If there are small amounts of Nitrite in your aquarium but no presence of Ammonia, this could be down to a low pH and/or KH. If the pH of the aquarium is kept at overly acidic levels for a period of time, the bacteria in the filter can begin to die making the conversion rate less and less effective.

Once you have stabilised the pH levels, you can add in some Seachem Prime to the aquarium. This will help to detoxify any residual Ammonia and Nitrite while building up the bacterial reserves in the filter system.


Nitrates are the end-product of the Nitrogen Cycle. Most freshwater fish are very tolerant of Nitrate, even at high levels. However, just because they can tolerate them, doesn’t mean you should have a high Nitrate in your aquarium.  Precautionary measures can be taken to prevent too high a build-up of Nitrates in the aquarium.

You can add in live plants to your aquarium, they will feed and thrive off the Nitrates that are being produced. The more heavily planted your tank, the lower your Nitrate levels should be. In an unplanted tank manual removal via water partial water changes is a crucial process. By removing around 10% of the water on a weekly basis you are helping to reduce nitrates and maintain a stable ecosystem. Remember to always use Tap-Safe when topping the tank back up with tap water to ensure it is dechlorinated and safe for your fish!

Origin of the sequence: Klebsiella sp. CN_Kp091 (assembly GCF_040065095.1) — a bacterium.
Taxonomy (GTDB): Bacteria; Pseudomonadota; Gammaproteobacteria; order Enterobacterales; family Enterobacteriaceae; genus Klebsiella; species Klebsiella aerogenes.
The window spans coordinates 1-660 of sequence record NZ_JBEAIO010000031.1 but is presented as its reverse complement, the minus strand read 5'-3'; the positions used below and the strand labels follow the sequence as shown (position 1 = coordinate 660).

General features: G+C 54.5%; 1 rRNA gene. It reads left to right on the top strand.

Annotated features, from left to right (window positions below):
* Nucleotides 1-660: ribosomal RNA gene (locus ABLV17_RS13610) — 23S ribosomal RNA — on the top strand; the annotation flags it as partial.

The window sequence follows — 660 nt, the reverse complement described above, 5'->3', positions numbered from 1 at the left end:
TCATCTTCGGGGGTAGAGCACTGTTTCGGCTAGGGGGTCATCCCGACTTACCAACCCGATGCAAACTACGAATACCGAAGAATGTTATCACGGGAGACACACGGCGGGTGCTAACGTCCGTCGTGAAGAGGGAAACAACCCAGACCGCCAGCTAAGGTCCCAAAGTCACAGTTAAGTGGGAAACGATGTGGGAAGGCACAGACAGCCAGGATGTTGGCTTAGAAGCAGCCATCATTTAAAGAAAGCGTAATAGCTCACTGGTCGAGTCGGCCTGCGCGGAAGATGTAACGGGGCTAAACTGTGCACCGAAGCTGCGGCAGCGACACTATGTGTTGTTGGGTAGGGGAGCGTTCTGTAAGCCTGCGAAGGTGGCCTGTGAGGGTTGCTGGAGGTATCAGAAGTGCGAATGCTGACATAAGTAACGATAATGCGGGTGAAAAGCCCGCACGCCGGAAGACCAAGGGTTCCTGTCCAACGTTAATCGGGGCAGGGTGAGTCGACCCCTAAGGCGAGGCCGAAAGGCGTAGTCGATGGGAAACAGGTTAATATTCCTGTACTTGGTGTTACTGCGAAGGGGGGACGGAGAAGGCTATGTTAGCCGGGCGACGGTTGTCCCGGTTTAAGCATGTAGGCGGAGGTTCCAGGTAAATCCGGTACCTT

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Looking after a fish tank can be challenging if you don’t understand basic water chemistry. Having a basic understanding of pH, GH, KH and the nitrogen cycle will improve our chances of success in the hobby. 

Having a stable, established aquarium will prove to be the most cost effective and rewarding practice. For any advice related to the contents of this article, please don;t hesitate to contact us directly. Click here to get in touch today. 

Shop the best aquarium products & accessories for your fish at Complete Koi today

For more information and advice on aquatics, check out the rest of our blogs…

How Much Electricity Does My Fish Tank Use? | How To Safely Clean And Maintain An Aquarium |A Beginners Guide To Setting Up An Aquarium